Chicken, Eggs, & Inflammation

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Chicken and eggs are the top sources of arachidonic acid in the diet—an omega-6 fatty acid involved in our body’s inflammatory response.

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Below is an approximation of this video’s audio content. To see any graphs, charts, graphics, images, and quotes to which Dr. Greger may be referring, watch the above video.

Inflammation isn’t always bad. When you get a splinter, or cut yourself, the wound can get all red, hot, swollen, painful, pus-y. Inflammation is one way our bodies fight off infection. So, we do need some arachidonic acid to trigger the inflammatory cascade. But we don’t need to eat any, since our bodies make all we need.

For carnivores like cats, arachidonic acid is an essential nutrient. Since they’re eating animals all day, they get it pre-formed in their diet, so their bodies never needed to make any. We, however, evolved from plant-eating apes, and so we evolved to make it ourselves.

It’s like cholesterol. Our bodies need some cholesterol, and so our bodies make all we need. There’s no need to take in extra through our diet. And in fact, too much cholesterol is a bad thing. The same thing may be true with arachidonic acid.

If you want to try to stay away from the stuff, these are the top ten sources in the American diet. As you can see: overwhelmingly, chicken and eggs. So, even semi-vegetarians can drop their levels down—though one would have to eat vegan to optimally minimize one’s intake.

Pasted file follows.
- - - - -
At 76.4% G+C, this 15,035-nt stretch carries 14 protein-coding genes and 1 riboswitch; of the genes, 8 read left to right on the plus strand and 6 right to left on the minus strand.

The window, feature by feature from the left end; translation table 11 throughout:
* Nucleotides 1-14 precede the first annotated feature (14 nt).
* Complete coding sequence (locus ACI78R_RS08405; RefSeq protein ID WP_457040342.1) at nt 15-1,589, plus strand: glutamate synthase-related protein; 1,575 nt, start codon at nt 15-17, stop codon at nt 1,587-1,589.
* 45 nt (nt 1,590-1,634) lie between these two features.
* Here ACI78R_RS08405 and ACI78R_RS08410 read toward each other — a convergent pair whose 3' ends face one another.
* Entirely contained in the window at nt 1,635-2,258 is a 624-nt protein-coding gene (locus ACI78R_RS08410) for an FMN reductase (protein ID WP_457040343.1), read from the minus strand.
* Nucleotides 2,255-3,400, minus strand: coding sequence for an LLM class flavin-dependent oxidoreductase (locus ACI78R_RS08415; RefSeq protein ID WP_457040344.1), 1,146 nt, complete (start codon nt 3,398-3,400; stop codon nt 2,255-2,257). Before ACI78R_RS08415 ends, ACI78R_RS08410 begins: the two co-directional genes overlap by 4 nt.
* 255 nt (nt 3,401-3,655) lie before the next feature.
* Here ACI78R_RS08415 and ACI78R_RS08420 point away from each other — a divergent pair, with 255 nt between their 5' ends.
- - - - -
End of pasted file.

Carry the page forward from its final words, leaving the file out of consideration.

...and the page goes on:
Please consider volunteering to help out on the site.

Images thanks to Professor Teresa G. Fischer

Below is an approximation of this video’s audio content. To see any graphs, charts, graphics, images, and quotes to which Dr. Greger may be referring, watch the above video.

Inflammation isn’t always bad. When you get a splinter, or cut yourself, the wound can get all red, hot, swollen, painful, pus-y. Inflammation is one way our bodies fight off infection. So, we do need some arachidonic acid to trigger the inflammatory cascade. But we don’t need to eat any, since our bodies make all we need.

For carnivores like cats, arachidonic acid is an essential nutrient. Since they’re eating animals all day, they get it pre-formed in their diet, so their bodies never needed to make any. We, however, evolved from plant-eating apes, and so we evolved to make it ourselves.

It’s like cholesterol. Our bodies need some cholesterol, and so our bodies make all we need. There’s no need to take in extra through our diet. And in fact, too much cholesterol is a bad thing. The same thing may be true with arachidonic acid.

If you want to try to stay away from the stuff, these are the top ten sources in the American diet. As you can see: overwhelmingly, chicken and eggs. So, even semi-vegetarians can drop their levels down—though one would have to eat vegan to optimally minimize one’s intake.

Please consider volunteering to help out on the site.

Images thanks to Professor Teresa G. Fischer

Nota del Doctor

Interested in learning more about arachidonic acid? Check out these videos:
Titanium Dioxide & Inflammatory Bowel Disease
Fighting the Blues with Greens?

Be sure to check out Inflammatory Remarks about Arachidonic Acid

For more context, also see my associated blog posts: Inflammation, Diet, and “Vitamin S”The Most Anti-Inflammatory MushroomHow To Boost Serotonin NaturallyTreating Crohn’s Disease With DietStool Size and Breast Cancer RiskTop 10 Most Popular Videos of the YearEggs, Cigarettes, and Atherosclerosis; and Should We Avoid Titanium Dioxide?

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